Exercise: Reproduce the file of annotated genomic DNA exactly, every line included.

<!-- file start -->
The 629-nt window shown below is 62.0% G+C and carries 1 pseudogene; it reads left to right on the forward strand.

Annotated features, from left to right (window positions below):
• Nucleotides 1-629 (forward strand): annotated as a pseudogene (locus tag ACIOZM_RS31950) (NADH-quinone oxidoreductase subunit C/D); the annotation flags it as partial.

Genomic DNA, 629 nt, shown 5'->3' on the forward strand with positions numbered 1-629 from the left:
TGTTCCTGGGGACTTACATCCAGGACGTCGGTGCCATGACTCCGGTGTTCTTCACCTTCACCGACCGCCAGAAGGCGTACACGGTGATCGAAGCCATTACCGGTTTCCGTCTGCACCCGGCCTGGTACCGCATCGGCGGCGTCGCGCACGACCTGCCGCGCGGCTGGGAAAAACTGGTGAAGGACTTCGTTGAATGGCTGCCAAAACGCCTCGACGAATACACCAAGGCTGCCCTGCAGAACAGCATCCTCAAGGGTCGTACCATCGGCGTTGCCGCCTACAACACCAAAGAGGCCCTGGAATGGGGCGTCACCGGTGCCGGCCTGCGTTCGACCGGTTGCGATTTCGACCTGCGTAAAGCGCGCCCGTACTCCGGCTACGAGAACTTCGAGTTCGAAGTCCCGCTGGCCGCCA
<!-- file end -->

The 629-nt window shown below is 62.0% G+C and carries 1 pseudogene; it reads left to right on the forward strand.

Annotated features, from left to right (window positions below):
• Nucleotides 1-629 (forward strand): annotated as a pseudogene (locus tag ACIOZM_RS31950) (NADH-quinone oxidoreductase subunit C/D); the annotation flags it as partial.

Genomic DNA, 629 nt, shown 5'->3' on the forward strand with positions numbered 1-629 from the left:
TGTTCCTGGGGACTTACATCCAGGACGTCGGTGCCATGACTCCGGTGTTCTTCACCTTCACCGACCGCCAGAAGGCGTACACGGTGATCGAAGCCATTACCGGTTTCCGTCTGCACCCGGCCTGGTACCGCATCGGCGGCGTCGCGCACGACCTGCCGCGCGGCTGGGAAAAACTGGTGAAGGACTTCGTTGAATGGCTGCCAAAACGCCTCGACGAATACACCAAGGCTGCCCTGCAGAACAGCATCCTCAAGGGTCGTACCATCGGCGTTGCCGCCTACAACACCAAAGAGGCCCTGGAATGGGGCGTCACCGGTGCCGGCCTGCGTTCGACCGGTTGCGATTTCGACCTGCGTAAAGCGCGCCCGTACTCCGGCTACGAGAACTTCGAGTTCGAAGTCCCGCTGGCCGCCA